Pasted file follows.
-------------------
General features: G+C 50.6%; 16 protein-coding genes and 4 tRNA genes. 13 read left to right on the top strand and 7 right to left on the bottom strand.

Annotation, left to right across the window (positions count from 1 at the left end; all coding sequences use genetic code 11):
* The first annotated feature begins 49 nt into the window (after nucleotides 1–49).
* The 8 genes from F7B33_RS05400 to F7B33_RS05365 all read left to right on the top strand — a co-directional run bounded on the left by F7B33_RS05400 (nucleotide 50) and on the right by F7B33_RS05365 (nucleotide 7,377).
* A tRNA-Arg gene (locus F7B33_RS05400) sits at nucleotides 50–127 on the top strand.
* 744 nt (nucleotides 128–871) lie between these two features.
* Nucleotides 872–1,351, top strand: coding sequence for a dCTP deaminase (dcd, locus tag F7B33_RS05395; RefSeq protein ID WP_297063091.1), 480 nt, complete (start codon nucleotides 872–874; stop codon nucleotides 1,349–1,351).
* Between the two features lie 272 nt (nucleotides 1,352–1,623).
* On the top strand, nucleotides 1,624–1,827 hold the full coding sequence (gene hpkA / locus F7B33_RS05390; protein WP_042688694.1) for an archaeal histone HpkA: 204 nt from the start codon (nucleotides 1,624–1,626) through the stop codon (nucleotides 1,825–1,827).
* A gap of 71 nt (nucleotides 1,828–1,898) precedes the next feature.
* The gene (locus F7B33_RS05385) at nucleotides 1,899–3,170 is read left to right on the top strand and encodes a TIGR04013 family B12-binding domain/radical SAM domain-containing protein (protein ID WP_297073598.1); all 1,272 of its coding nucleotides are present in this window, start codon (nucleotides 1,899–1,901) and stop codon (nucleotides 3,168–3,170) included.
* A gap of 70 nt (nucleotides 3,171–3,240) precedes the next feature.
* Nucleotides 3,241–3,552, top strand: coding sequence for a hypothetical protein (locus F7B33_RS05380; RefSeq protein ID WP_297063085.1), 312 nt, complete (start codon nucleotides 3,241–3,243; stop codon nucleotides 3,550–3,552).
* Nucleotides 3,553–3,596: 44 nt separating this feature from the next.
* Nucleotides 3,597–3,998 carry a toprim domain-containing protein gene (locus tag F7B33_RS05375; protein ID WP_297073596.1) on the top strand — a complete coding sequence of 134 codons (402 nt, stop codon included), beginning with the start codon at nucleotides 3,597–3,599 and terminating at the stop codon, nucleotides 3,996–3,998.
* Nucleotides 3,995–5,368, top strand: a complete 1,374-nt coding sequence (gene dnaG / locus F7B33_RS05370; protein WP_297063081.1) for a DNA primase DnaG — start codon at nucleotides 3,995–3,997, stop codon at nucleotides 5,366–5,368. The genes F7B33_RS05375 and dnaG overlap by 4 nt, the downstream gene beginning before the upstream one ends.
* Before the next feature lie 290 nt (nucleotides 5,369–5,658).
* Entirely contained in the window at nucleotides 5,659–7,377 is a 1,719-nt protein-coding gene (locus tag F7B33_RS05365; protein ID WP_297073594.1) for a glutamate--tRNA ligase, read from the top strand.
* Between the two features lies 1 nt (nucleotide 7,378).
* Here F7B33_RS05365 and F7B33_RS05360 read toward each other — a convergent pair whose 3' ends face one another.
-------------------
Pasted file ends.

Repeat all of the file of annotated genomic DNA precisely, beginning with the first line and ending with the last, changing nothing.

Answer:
General features: G+C 50.6%; 16 protein-coding genes and 4 tRNA genes. 13 read left to right on the top strand and 7 right to left on the bottom strand.

Annotation, left to right across the window (positions count from 1 at the left end; all coding sequences use genetic code 11):
* The first annotated feature begins 49 nt into the window (after nucleotides 1–49).
* The 8 genes from F7B33_RS05400 to F7B33_RS05365 all read left to right on the top strand — a co-directional run bounded on the left by F7B33_RS05400 (nucleotide 50) and on the right by F7B33_RS05365 (nucleotide 7,377).
* A tRNA-Arg gene (locus F7B33_RS05400) sits at nucleotides 50–127 on the top strand.
* 744 nt (nucleotides 128–871) lie between these two features.
* Nucleotides 872–1,351, top strand: coding sequence for a dCTP deaminase (dcd, locus tag F7B33_RS05395; RefSeq protein ID WP_297063091.1), 480 nt, complete (start codon nucleotides 872–874; stop codon nucleotides 1,349–1,351).
* Between the two features lie 272 nt (nucleotides 1,352–1,623).
* On the top strand, nucleotides 1,624–1,827 hold the full coding sequence (gene hpkA / locus F7B33_RS05390; protein WP_042688694.1) for an archaeal histone HpkA: 204 nt from the start codon (nucleotides 1,624–1,626) through the stop codon (nucleotides 1,825–1,827).
* A gap of 71 nt (nucleotides 1,828–1,898) precedes the next feature.
* The gene (locus F7B33_RS05385) at nucleotides 1,899–3,170 is read left to right on the top strand and encodes a TIGR04013 family B12-binding domain/radical SAM domain-containing protein (protein ID WP_297073598.1); all 1,272 of its coding nucleotides are present in this window, start codon (nucleotides 1,899–1,901) and stop codon (nucleotides 3,168–3,170) included.
* A gap of 70 nt (nucleotides 3,171–3,240) precedes the next feature.
* Nucleotides 3,241–3,552, top strand: coding sequence for a hypothetical protein (locus F7B33_RS05380; RefSeq protein ID WP_297063085.1), 312 nt, complete (start codon nucleotides 3,241–3,243; stop codon nucleotides 3,550–3,552).
* Nucleotides 3,553–3,596: 44 nt separating this feature from the next.
* Nucleotides 3,597–3,998 carry a toprim domain-containing protein gene (locus tag F7B33_RS05375; protein ID WP_297073596.1) on the top strand — a complete coding sequence of 134 codons (402 nt, stop codon included), beginning with the start codon at nucleotides 3,597–3,599 and terminating at the stop codon, nucleotides 3,996–3,998.
* Nucleotides 3,995–5,368, top strand: a complete 1,374-nt coding sequence (gene dnaG / locus F7B33_RS05370; protein WP_297063081.1) for a DNA primase DnaG — start codon at nucleotides 3,995–3,997, stop codon at nucleotides 5,366–5,368. The genes F7B33_RS05375 and dnaG overlap by 4 nt, the downstream gene beginning before the upstream one ends.
* Before the next feature lie 290 nt (nucleotides 5,369–5,658).
* Entirely contained in the window at nucleotides 5,659–7,377 is a 1,719-nt protein-coding gene (locus tag F7B33_RS05365; protein ID WP_297073594.1) for a glutamate--tRNA ligase, read from the top strand.
* Between the two features lies 1 nt (nucleotide 7,378).
* Here F7B33_RS05365 and F7B33_RS05360 read toward each other — a convergent pair whose 3' ends face one another.